Pseudohyphal and invasive growth in Saccharomyces cerevisiae

F. F. Bauer, I. S. Pretorius

Research output: Chapter in Book/Report/Conference proceedingChapterpeer-review

5 Citations (Scopus)


Cells of the yeast Saccharomyces cerevisiae can undergo profound molecular, physiological and morphological modifications in response to a limited supply of essential nutrients, in particular carbon or nitrogen sources. These include a shift in transcription patterns, the modification of the cell cycle, a change in budding pattern and strongly polarised growth. Cells having undergone these modifications do not separate after cell division is completed and form chains of elongated cells called pseudohyphae or filaments. Cells growing as filaments are able to invade agar plates and other substrates, a phenomenon referred to as invasive growth. A network of signal transduction pathways governs this switch from yeast-like growth to pseudohyphal and invasive growth. Important elements of this network have been identified, including nutrient signal-receptors, GTP-binding proteins, components of the pheromone-dependent MAP kinase cascade, cAMP, and several transcription factors. In this review, we summarise our current knowledge in this rapidly progressing field. We focus particularly on the interactions between several signal transduction modules and on the different transcription factors, which are regulated by these signalling modules.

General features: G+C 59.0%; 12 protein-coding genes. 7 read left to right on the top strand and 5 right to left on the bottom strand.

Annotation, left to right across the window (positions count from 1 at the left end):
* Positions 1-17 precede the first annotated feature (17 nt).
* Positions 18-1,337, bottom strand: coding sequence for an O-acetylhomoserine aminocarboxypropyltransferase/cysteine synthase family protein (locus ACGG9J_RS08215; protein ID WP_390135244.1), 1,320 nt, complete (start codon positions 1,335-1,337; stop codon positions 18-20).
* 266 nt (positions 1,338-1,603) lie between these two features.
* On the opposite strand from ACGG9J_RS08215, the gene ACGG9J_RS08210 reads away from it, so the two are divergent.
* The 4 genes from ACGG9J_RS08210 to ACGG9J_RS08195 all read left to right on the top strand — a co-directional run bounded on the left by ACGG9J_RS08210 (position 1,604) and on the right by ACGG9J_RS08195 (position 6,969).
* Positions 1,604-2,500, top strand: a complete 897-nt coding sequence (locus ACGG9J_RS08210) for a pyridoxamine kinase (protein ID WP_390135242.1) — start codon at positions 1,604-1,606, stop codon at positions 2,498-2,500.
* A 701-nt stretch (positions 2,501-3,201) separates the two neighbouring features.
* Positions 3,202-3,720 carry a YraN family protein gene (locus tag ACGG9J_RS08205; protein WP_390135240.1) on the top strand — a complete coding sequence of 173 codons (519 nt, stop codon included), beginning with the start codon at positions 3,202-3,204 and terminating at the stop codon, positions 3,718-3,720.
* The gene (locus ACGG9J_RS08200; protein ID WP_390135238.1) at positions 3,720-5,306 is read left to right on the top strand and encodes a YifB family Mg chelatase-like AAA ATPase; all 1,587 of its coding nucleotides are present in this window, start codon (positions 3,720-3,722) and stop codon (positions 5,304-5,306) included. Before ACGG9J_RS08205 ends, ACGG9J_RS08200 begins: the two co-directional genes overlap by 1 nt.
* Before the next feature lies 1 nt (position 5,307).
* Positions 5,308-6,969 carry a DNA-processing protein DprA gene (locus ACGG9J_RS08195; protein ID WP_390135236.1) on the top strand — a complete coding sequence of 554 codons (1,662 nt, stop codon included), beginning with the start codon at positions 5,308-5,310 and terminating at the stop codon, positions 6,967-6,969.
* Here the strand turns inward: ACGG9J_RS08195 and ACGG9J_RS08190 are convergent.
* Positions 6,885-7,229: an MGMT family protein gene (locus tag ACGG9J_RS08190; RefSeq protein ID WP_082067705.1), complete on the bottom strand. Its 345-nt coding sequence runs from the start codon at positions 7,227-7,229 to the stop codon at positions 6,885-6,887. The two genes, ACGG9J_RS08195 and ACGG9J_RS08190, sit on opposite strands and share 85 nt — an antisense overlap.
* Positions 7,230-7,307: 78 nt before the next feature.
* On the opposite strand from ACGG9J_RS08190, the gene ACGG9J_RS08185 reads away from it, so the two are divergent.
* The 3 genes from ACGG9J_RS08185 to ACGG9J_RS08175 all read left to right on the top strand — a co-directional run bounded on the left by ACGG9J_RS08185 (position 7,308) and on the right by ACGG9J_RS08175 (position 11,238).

Original languageEnglish
Title of host publicationApplied microbiology
EditorsA. Durieux, J. P Simon
Place of PublicationDordrecht
PublisherKluwer Academic Publishers
Number of pages25
ISBN (Print)9780792368588
Publication statusPublished - 2001
Externally publishedYes

Publication series

NameFocus on Biotechnology
PublisherKluwer Academic Publishers


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